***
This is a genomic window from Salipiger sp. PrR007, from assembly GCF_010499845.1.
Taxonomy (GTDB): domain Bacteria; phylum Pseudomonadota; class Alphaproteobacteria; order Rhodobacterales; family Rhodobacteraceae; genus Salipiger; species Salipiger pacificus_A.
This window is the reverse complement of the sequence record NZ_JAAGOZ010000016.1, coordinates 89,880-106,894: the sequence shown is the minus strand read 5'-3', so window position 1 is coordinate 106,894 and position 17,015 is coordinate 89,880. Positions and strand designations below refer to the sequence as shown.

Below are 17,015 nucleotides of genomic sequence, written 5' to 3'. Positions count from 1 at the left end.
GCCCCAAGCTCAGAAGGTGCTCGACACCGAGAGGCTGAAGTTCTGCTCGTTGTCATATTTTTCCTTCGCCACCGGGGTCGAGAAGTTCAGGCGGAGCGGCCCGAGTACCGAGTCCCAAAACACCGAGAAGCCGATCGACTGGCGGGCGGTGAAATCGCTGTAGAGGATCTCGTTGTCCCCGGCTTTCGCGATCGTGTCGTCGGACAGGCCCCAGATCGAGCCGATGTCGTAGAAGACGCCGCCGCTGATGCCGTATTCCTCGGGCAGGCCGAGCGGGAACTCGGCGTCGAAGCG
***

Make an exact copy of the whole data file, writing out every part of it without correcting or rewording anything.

This is a genomic window from Salipiger sp. PrR007, from assembly GCF_010499845.1.
Taxonomy (GTDB): domain Bacteria; phylum Pseudomonadota; class Alphaproteobacteria; order Rhodobacterales; family Rhodobacteraceae; genus Salipiger; species Salipiger pacificus_A.
This window is the reverse complement of the sequence record NZ_JAAGOZ010000016.1, coordinates 89,880-106,894: the sequence shown is the minus strand read 5'-3', so window position 1 is coordinate 106,894 and position 17,015 is coordinate 89,880. Positions and strand designations below refer to the sequence as shown.

Below are 17,015 nucleotides of genomic sequence, written 5' to 3'. Positions count from 1 at the left end.
GCCCCAAGCTCAGAAGGTGCTCGACACCGAGAGGCTGAAGTTCTGCTCGTTGTCATATTTTTCCTTCGCCACCGGGGTCGAGAAGTTCAGGCGGAGCGGCCCGAGTACCGAGTCCCAAAACACCGAGAAGCCGATCGACTGGCGGGCGGTGAAATCGCTGTAGAGGATCTCGTTGTCCCCGGCTTTCGCGATCGTGTCGTCGGACAGGCCCCAGATCGAGCCGATGTCGTAGAAGACGCCGCCGCTGATGCCGTATTCCTCGGGCAGGCCGAGCGGGAACTCGGCGTCGAAGCG